Predictive Mechanisms of Placebo Analgesia in Chronic Back Pain PatientsPublic Deposited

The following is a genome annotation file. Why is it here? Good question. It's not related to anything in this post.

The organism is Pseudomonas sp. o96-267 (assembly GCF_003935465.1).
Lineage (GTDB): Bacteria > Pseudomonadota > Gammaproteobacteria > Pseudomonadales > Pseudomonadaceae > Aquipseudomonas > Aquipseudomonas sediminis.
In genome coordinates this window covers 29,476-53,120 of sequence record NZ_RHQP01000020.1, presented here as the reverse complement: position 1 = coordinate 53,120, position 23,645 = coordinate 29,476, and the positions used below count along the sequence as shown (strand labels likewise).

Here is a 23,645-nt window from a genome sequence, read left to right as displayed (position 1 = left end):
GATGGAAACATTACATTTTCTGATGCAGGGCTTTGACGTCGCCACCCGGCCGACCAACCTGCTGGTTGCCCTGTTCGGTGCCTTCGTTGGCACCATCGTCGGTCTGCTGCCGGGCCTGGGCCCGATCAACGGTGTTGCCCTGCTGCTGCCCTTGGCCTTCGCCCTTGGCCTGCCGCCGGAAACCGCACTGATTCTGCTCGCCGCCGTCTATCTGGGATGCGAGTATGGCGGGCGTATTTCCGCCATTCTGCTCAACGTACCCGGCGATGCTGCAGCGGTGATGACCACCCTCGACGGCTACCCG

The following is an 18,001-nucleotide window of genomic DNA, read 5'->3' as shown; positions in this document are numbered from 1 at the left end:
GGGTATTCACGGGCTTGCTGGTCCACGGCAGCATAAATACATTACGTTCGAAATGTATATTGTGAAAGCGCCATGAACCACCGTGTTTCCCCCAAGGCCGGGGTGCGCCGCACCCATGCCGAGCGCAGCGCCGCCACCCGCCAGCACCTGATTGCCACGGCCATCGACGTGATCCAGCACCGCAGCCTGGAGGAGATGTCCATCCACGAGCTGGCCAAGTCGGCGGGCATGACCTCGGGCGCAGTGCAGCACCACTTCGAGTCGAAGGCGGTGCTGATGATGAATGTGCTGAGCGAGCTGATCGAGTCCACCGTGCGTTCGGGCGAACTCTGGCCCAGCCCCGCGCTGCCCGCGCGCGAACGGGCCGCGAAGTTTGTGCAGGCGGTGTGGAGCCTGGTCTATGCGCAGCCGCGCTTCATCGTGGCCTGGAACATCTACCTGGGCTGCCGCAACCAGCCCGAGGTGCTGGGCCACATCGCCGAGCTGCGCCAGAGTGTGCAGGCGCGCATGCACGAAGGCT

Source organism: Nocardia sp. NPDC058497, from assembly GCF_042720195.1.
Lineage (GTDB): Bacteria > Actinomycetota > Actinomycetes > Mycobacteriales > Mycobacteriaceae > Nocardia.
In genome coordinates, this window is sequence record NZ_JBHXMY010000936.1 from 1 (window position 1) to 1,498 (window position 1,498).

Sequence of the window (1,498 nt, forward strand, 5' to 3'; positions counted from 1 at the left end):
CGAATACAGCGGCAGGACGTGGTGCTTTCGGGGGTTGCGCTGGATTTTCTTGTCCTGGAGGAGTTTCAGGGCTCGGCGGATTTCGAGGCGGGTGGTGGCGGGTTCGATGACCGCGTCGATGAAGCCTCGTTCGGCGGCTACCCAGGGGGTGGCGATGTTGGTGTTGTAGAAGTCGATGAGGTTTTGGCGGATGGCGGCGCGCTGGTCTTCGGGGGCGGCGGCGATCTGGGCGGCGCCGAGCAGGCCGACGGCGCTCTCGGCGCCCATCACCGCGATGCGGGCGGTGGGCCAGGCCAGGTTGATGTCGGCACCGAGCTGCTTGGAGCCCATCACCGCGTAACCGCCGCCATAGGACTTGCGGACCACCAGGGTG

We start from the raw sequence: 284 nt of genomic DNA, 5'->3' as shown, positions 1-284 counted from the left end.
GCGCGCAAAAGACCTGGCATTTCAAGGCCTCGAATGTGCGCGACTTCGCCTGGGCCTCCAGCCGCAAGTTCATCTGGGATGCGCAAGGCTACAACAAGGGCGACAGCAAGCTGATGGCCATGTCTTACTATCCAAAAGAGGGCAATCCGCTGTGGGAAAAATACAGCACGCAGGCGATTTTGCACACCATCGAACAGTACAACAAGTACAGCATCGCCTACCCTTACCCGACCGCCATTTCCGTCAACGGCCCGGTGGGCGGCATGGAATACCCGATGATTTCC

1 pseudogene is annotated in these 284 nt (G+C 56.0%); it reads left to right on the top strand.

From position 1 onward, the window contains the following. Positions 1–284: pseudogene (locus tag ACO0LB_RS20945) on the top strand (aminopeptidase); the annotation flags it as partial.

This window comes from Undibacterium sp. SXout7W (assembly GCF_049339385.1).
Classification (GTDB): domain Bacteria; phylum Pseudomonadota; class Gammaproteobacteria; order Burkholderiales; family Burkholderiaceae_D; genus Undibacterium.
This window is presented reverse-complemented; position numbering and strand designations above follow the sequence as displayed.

Chronic pain is a prevalent and under-treated condition that remains a mystery to the medical system and a major social and economic problem. Unfortunately, there is no single treatment superior to others for relieving chronic pain. While recent scientific discoveries have provided us with functional and anatomical brain biomarkers of persistence and recovery, as well as identified changes in emotional processing and behavior indicative of underlying neuroplasticity, we still do not understand why some patients respond to certain kinds of medications while others do not, nor have we fully captured the characteristics – physiological and psychological – that make someone with chronic pain likely to respond to a treatment now or in the future. The placebo effect - which describes a psychobiological response to an inactive or sham treatment - provides a unique framework under which to examine these questions and elucidate some of the mechanisms governing treatment response. The 3 studies presented here all use the setting of a randomized control trial (RCT) to investigate contributions of brain biomarkers, personality, memory, and semantic language properties in predisposing chronic low back pain patients to placebo response. The main aim of this dissertation is to identify neurological, psychosocial, and linguistic parameters that predict and/or significantly contribute to clinical placebo analgesia in chronic pain. In Study 1, resting state brain networks indicated that placebo responders and non-responders showed differential functional connectivity of lateral frontal regions with sensorimotor regions and the periaqueductal grey at baseline. Gray matter density, subcortical volumes, and cortical thickness also provided neuroanatomical pre-determinates of placebo response. Psychological profiling of patients using a battery of questionnaires indicated that placebo response in chronic pain patients depended on increased emotional awareness and decreased emotional suppression traits. This unique combination of imaging and personality variables dissociated responders from non-responders in a multivariate model and demonstrated that placebo analgesia in a clinical trial can be predicted from the functional circuitry of the lateral frontal cortex and key psychological characteristics of pain patients. In Study 2, we utilized quantitative language measures to better understand the placebo response in chronic low back pain. As part of the same RCT, we conducted a semi-structured, open-ended exit interview on all patients who finished the study. Using latent semantic analysis (LSA), we calculated the semantic similarity between each interview to 60 words of interest; 4 of these words explained over 68% of the variance in placebo response. 6 unique combinations of words significantly correlated to the brain measures and personality traits that predicted placebo propensity identified in Study 1, and when tested on their own, these language factors also identified novel functional connections corresponding to placebo analgesia. These results indicate that language can be used to identify psychosocial and neurological characteristics mediating placebo response propensity. Finally, in Study 3, we investigated the mismatch between daily pain experience and the memory of this experience, a phenomenon that could influence the placebo response or reported treatment efficacy. As part of the same RCT, we examined the discrepancy between experienced chronic low back pain intensity (from daily ratings recorded using a smartphone application) and self-reported memory of pain over the same time period. The cause of this discrepancy was studied relative to psychometric properties, morphology of the hippocampus, and personality traits. The majority of patients exaggerated their remembered pain, which depended on their strongest experienced pain and their most recent mood. This bias remained stable over 1 year and generalized to both reward memory bias and loss aversion. Shape displacement of the left posterior hippocampus mediated the effects of loss aversion personality on this pain memory bias. In two control groups, morphology of the posterior hippocampus was also stable over 1 year and unperturbed by the development of persistent pain. Importantly, a multi-parameter model accurately predicted pain memory bias in a validation group of patients. These results imply that hard-wired hippocampal learning circuitry and reward-related personality traits determine individuals’ exaggeration of their daily experience of pain. We conclude that (1) the propensity for clinical placebo analgesia in chronic low back pain can be predicted using a combination of personality traits, anatomical brain biomarkers, and functional brain connectivity, (2) language from patient narratives can be used as a surrogate for these predictive markers and as a tool in identifying them, and (3) pain memory bias is a clinically significant phenomenon predetermined by hippocampal morphometry and personality that must be accounted for in clinical trials using retrospective pain assessments.
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